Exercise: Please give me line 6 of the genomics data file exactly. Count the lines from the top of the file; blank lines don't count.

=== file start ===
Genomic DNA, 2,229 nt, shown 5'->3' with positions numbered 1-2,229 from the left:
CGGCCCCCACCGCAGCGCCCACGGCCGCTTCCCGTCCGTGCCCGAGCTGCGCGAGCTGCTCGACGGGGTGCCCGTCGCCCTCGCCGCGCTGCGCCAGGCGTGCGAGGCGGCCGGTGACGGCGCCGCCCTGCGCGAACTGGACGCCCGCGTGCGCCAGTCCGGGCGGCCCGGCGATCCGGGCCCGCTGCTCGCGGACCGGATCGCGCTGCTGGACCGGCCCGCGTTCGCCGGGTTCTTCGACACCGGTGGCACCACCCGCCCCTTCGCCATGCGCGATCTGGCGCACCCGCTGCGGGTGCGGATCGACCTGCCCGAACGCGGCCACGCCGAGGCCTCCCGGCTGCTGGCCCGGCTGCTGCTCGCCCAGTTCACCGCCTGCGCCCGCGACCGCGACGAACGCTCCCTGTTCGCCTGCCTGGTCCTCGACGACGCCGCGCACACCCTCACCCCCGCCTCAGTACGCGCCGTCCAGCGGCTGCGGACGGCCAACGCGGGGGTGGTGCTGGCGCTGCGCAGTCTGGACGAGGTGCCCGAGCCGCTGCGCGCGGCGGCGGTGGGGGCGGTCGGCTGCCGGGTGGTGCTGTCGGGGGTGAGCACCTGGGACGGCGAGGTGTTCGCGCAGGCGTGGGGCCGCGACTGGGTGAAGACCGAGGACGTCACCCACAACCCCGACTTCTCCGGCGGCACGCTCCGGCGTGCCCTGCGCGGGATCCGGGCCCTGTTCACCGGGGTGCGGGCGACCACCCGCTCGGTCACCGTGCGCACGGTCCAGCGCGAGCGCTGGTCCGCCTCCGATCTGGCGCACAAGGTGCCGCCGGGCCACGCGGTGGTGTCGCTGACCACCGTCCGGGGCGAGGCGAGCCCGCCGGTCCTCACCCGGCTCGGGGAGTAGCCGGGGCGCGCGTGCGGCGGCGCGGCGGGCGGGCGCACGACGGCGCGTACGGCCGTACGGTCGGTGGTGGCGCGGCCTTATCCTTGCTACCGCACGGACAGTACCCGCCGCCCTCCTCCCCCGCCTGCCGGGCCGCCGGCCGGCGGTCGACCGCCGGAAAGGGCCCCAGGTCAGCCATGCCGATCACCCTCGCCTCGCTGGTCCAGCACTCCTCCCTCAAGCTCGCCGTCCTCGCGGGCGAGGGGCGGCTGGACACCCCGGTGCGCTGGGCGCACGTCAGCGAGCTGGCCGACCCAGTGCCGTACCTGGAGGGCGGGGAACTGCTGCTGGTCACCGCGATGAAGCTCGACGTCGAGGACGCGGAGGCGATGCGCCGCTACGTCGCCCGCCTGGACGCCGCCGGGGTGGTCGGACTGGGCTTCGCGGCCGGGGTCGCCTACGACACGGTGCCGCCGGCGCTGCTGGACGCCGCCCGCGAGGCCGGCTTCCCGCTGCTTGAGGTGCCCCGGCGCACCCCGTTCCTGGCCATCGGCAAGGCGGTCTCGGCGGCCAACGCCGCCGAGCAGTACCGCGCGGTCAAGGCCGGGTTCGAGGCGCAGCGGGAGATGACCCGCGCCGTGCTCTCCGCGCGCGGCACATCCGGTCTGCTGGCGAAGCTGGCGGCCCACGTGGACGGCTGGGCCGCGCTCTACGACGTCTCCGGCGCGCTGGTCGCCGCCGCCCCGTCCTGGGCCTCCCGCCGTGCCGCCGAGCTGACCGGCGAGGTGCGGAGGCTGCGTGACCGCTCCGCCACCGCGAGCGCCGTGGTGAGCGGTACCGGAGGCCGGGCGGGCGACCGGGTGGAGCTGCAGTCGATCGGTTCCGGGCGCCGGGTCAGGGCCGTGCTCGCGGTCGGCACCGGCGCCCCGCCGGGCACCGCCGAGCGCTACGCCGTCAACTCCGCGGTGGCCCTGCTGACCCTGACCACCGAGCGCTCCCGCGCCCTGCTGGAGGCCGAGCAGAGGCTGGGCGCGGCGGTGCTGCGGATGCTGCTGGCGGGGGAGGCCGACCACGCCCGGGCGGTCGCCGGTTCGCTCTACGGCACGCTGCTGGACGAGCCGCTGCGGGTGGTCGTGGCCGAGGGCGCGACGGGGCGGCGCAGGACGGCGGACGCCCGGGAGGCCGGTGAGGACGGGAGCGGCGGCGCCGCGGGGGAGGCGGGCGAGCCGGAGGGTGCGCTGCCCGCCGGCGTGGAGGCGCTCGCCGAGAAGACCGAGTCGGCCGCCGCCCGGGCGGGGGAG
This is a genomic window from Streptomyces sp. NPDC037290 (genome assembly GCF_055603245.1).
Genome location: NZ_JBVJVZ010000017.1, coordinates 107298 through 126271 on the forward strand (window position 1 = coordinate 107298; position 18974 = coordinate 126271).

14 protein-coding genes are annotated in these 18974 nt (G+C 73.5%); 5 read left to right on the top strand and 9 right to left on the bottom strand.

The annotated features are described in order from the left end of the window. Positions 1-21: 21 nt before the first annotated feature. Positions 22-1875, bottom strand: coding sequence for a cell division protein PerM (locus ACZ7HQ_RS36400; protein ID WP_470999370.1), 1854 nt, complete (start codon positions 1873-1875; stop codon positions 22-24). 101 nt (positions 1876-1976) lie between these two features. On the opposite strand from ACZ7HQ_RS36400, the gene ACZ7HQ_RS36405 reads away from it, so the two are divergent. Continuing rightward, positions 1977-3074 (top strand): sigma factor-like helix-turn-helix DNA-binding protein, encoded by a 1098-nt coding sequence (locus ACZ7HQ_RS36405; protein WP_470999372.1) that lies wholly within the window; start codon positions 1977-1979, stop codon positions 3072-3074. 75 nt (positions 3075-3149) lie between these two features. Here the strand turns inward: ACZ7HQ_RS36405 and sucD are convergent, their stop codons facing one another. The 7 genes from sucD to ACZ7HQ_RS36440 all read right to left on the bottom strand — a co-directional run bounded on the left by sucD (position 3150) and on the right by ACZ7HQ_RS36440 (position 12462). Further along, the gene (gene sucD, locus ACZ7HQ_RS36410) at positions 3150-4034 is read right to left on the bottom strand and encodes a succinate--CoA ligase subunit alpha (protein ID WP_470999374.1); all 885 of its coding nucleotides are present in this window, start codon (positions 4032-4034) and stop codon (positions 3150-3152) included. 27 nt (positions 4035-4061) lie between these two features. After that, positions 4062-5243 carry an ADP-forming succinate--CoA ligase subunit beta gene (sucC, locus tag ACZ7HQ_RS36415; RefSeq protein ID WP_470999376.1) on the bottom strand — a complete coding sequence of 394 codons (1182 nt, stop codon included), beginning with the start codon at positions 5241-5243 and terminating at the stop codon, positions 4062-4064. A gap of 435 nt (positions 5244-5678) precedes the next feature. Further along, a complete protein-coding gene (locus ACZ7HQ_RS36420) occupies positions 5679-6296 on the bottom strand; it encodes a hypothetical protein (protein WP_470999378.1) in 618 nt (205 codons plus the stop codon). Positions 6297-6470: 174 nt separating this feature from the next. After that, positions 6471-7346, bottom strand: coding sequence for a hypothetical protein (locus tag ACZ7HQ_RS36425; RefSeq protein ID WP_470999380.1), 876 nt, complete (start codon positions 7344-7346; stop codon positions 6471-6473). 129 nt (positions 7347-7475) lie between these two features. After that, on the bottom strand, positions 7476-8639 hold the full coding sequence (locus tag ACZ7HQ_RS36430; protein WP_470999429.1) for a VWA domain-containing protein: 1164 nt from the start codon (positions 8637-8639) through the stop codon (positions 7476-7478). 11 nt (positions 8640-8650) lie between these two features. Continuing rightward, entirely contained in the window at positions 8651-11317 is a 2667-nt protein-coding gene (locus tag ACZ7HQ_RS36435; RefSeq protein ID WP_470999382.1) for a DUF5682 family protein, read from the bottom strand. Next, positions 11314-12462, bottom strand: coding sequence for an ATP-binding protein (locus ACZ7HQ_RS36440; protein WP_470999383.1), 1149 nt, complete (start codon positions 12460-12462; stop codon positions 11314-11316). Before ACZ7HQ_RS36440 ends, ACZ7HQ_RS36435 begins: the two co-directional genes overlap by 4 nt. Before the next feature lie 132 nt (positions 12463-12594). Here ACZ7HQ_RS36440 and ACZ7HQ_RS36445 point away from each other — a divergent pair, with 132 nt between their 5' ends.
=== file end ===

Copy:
The annotated features are described in order from the left end of the window. Positions 1-21: 21 nt before the first annotated feature. Positions 22-1875, bottom strand: coding sequence for a cell division protein PerM (locus ACZ7HQ_RS36400; protein ID WP_470999370.1), 1854 nt, complete (start codon positions 1873-1875; stop codon positions 22-24). 101 nt (positions 1876-1976) lie between these two features. On the opposite strand from ACZ7HQ_RS36400, the gene ACZ7HQ_RS36405 reads away from it, so the two are divergent. Continuing rightward, positions 1977-3074 (top strand): sigma factor-like helix-turn-helix DNA-binding protein, encoded by a 1098-nt coding sequence (locus ACZ7HQ_RS36405; protein WP_470999372.1) that lies wholly within the window; start codon positions 1977-1979, stop codon positions 3072-3074. 75 nt (positions 3075-3149) lie between these two features. Here the strand turns inward: ACZ7HQ_RS36405 and sucD are convergent, their stop codons facing one another. The 7 genes from sucD to ACZ7HQ_RS36440 all read right to left on the bottom strand — a co-directional run bounded on the left by sucD (position 3150) and on the right by ACZ7HQ_RS36440 (position 12462). Further along, the gene (gene sucD, locus ACZ7HQ_RS36410) at positions 3150-4034 is read right to left on the bottom strand and encodes a succinate--CoA ligase subunit alpha (protein ID WP_470999374.1); all 885 of its coding nucleotides are present in this window, start codon (positions 4032-4034) and stop codon (positions 3150-3152) included. 27 nt (positions 4035-4061) lie between these two features. After that, positions 4062-5243 carry an ADP-forming succinate--CoA ligase subunit beta gene (sucC, locus tag ACZ7HQ_RS36415; RefSeq protein ID WP_470999376.1) on the bottom strand — a complete coding sequence of 394 codons (1182 nt, stop codon included), beginning with the start codon at positions 5241-5243 and terminating at the stop codon, positions 4062-4064. A gap of 435 nt (positions 5244-5678) precedes the next feature. Further along, a complete protein-coding gene (locus ACZ7HQ_RS36420) occupies positions 5679-6296 on the bottom strand; it encodes a hypothetical protein (protein WP_470999378.1) in 618 nt (205 codons plus the stop codon). Positions 6297-6470: 174 nt separating this feature from the next. After that, positions 6471-7346, bottom strand: coding sequence for a hypothetical protein (locus tag ACZ7HQ_RS36425; RefSeq protein ID WP_470999380.1), 876 nt, complete (start codon positions 7344-7346; stop codon positions 6471-6473). 129 nt (positions 7347-7475) lie between these two features. After that, on the bottom strand, positions 7476-8639 hold the full coding sequence (locus tag ACZ7HQ_RS36430; protein WP_470999429.1) for a VWA domain-containing protein: 1164 nt from the start codon (positions 8637-8639) through the stop codon (positions 7476-7478). 11 nt (positions 8640-8650) lie between these two features. Continuing rightward, entirely contained in the window at positions 8651-11317 is a 2667-nt protein-coding gene (locus tag ACZ7HQ_RS36435; RefSeq protein ID WP_470999382.1) for a DUF5682 family protein, read from the bottom strand. Next, positions 11314-12462, bottom strand: coding sequence for an ATP-binding protein (locus ACZ7HQ_RS36440; protein WP_470999383.1), 1149 nt, complete (start codon positions 12460-12462; stop codon positions 11314-11316). Before ACZ7HQ_RS36440 ends, ACZ7HQ_RS36435 begins: the two co-directional genes overlap by 4 nt. Before the next feature lie 132 nt (positions 12463-12594). Here ACZ7HQ_RS36440 and ACZ7HQ_RS36445 point away from each other — a divergent pair, with 132 nt between their 5' ends.